RUSH TO INSULATE 25 MILLION HOMES BY 2050 WOULD CREATE A TIME BOMB FOR OLD BUILDINGS

Statement from SPAB (The Society for the Protection of Ancient Buildings)

28/2/2017

Rush to Insulate 25 Million Homes by 2050 Would Create a Time Bomb for Old Buildings

The Society for the Protection of Ancient Buildings (SPAB) warns that a report to Parliament today urging the Government to take urgent action to insulate 25 million homes by mid-century would set up a time bomb causing severe building defects in older, pre-1919 solid-walled properties and jeopardising the health of their occupants.

Use of the wrong type of insulation in older buildings constructed using traditional materials can be worse than adding no extra insulation at all. It causes dampness and rot, as well as discomfort for occupants, and increases incidences of respiratory conditions such as asthma. In addition it saves little, if any, energy.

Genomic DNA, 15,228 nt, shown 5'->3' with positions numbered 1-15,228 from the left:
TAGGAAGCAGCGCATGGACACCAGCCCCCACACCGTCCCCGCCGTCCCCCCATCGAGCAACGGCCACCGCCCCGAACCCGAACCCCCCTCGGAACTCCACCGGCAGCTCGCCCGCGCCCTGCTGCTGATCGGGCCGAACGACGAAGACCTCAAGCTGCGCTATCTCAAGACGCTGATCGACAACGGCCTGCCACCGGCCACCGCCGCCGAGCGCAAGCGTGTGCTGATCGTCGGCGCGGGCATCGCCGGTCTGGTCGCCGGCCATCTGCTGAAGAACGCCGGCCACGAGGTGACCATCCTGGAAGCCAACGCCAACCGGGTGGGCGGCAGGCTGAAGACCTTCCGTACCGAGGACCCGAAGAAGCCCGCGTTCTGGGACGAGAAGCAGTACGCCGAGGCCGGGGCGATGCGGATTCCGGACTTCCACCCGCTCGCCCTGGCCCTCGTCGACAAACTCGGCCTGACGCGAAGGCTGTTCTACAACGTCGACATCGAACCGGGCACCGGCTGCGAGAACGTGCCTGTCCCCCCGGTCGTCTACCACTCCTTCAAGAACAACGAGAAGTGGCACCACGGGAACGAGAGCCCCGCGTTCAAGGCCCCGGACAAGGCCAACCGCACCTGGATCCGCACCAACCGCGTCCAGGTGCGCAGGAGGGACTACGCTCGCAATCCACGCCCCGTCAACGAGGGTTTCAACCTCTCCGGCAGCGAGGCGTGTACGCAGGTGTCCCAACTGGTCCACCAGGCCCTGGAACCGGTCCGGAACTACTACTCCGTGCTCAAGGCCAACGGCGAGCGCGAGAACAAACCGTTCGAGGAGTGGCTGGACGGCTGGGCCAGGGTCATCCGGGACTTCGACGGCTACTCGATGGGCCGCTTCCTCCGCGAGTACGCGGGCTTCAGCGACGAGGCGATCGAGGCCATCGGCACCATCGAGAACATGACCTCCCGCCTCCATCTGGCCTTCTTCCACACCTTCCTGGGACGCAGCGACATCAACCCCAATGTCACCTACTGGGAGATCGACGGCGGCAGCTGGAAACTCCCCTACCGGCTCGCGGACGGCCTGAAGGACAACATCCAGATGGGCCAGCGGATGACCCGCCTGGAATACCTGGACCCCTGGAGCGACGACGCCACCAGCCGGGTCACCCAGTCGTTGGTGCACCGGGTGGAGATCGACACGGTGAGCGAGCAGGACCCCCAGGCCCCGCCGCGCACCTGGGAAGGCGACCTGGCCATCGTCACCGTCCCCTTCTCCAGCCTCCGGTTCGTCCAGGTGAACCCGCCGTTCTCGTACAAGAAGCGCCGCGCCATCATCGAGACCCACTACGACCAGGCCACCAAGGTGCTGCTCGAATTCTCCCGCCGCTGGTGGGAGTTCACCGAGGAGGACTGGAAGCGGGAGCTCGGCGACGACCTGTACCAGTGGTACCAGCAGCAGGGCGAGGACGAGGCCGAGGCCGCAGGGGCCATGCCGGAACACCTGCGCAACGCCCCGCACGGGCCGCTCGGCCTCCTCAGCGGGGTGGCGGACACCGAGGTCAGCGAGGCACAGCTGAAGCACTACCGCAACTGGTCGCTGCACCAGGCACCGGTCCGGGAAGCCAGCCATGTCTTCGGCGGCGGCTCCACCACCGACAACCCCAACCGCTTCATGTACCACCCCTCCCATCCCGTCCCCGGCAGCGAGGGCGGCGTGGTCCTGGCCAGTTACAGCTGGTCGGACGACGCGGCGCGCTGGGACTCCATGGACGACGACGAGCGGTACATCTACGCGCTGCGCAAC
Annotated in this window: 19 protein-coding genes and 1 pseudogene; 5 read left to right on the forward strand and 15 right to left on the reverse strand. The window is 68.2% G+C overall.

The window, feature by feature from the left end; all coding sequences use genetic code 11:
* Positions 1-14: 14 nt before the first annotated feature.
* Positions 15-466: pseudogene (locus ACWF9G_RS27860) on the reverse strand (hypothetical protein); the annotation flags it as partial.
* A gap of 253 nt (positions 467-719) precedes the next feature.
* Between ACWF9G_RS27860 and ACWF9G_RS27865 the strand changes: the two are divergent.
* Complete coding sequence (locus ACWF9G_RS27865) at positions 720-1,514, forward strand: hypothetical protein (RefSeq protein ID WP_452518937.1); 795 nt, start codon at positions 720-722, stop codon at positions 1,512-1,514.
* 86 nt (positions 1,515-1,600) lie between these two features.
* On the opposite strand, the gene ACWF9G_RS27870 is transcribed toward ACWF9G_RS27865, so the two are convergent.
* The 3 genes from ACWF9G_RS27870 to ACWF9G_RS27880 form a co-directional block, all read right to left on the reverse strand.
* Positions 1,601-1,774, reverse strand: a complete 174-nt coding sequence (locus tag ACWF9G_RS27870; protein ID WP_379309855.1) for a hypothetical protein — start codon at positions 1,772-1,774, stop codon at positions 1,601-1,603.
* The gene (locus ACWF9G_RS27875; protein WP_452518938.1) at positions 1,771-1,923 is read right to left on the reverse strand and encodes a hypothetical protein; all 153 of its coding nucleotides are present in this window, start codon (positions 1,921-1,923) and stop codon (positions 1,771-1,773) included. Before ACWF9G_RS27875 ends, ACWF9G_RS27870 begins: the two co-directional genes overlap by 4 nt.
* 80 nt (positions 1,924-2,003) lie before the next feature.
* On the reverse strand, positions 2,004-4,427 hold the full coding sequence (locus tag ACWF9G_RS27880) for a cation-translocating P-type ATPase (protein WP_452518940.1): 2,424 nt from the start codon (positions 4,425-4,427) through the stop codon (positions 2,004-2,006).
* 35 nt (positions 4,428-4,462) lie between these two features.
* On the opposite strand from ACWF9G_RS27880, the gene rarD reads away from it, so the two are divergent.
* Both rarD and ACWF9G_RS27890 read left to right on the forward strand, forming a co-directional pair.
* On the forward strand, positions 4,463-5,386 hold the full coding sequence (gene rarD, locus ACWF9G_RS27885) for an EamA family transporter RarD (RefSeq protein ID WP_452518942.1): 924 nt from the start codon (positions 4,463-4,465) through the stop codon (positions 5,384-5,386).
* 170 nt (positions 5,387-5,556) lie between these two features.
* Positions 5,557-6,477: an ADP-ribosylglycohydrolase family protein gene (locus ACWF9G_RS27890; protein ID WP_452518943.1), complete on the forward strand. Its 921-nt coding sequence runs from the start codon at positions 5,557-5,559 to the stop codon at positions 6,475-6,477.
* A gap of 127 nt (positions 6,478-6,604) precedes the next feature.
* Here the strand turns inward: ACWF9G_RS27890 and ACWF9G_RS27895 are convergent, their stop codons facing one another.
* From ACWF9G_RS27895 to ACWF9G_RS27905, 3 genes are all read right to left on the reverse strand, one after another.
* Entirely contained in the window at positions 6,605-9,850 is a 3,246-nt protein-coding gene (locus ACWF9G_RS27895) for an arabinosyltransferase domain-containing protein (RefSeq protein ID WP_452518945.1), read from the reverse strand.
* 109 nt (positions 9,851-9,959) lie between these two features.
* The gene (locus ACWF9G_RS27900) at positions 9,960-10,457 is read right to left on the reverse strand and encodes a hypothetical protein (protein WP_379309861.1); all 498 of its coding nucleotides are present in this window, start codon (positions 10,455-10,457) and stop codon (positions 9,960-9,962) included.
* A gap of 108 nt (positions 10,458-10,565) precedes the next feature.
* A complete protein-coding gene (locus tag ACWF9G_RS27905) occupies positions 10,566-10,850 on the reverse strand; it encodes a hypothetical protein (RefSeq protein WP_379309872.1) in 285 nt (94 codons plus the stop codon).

SPAB’s Technical and Research Director, Douglas Kent, says: “Older buildings need to ‘breathe’ – they should not be ‘sealed’. The wrong type of insulation does just that. Breathability is compromised when standard modern insulation, for example, foam boards or sprays, is used.

A different approach is needed with older buildings, an approach that employs appropriately breathable materials, such as wood fibre insulation. The SPAB is deeply concerned that this has not been adequately recognised in today’s report.”

The SPAB’s comments are based on research that it has been undertaking since 2011, the latest findings of which were published yesterday. This shows that it is possible to successfully upgrade the energy efficiency of older, solid-walled buildings where the appropriate materials and methods are used. The construction industry must learn from past mistakes, however laudable its objectives are to achieve greater carbon reduction.

For SPAB research to date see https://www.spab.org.uk/advice/energy-efficiency/

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Notes to Editors

For more information contact: Kate Griffin, SPAB press office, 0207 456 0905/ Alison McClary SPAB press office, 0207 456 0908